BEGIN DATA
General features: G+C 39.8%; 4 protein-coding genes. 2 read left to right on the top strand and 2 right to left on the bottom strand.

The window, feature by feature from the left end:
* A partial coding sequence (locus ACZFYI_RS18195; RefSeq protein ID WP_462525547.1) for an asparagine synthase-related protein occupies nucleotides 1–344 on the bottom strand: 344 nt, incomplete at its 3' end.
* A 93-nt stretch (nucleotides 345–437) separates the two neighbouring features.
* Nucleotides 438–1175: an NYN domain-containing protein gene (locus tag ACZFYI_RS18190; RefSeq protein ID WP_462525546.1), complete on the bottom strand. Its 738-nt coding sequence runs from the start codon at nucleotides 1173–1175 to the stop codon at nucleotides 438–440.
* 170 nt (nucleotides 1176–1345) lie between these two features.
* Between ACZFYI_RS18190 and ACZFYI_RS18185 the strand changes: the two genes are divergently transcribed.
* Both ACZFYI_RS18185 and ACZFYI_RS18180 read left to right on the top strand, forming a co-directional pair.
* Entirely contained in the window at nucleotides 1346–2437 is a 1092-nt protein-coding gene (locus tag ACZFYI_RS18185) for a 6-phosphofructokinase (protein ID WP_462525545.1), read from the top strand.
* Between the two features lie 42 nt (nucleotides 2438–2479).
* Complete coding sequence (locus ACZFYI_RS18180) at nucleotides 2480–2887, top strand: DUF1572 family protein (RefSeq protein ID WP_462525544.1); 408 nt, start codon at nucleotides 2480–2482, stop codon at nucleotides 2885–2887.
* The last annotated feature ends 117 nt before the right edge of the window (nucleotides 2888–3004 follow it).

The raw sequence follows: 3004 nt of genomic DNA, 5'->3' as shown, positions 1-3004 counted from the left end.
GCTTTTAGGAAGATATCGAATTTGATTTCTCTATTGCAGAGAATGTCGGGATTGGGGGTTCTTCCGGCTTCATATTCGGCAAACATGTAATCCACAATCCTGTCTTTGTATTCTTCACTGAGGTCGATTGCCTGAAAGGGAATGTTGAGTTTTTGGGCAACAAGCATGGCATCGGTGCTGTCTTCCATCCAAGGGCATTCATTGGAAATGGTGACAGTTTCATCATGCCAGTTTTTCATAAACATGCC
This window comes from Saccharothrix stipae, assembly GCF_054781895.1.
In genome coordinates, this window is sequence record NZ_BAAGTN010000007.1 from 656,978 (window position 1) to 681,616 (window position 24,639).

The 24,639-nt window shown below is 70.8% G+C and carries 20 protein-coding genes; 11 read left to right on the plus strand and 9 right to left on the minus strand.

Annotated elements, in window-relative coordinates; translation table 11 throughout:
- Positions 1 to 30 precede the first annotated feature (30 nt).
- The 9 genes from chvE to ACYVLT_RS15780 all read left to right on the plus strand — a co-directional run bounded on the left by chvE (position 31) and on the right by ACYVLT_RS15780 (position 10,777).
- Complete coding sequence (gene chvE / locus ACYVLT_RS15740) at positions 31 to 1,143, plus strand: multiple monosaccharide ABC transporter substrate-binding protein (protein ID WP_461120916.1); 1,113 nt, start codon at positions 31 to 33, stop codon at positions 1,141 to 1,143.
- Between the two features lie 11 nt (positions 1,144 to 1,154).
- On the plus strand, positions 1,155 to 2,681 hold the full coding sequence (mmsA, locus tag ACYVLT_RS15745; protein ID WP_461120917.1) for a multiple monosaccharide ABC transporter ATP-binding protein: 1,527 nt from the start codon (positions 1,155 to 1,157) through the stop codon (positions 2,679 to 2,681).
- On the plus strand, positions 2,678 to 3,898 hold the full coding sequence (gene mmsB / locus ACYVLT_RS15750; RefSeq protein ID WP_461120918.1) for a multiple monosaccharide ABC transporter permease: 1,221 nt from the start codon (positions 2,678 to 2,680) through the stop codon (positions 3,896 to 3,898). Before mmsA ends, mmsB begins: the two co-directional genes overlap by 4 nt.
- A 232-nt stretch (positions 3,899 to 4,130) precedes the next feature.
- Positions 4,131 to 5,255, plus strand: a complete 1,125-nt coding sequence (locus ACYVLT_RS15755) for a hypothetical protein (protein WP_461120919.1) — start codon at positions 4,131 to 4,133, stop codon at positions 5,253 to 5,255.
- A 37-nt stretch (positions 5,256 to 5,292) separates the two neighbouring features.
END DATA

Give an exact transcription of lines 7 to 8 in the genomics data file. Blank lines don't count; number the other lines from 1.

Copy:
* Between ACZFYI_RS18190 and ACZFYI_RS18185 the strand changes: the two genes are divergently transcribed.
* Both ACZFYI_RS18185 and ACZFYI_RS18180 read left to right on the top strand, forming a co-directional pair.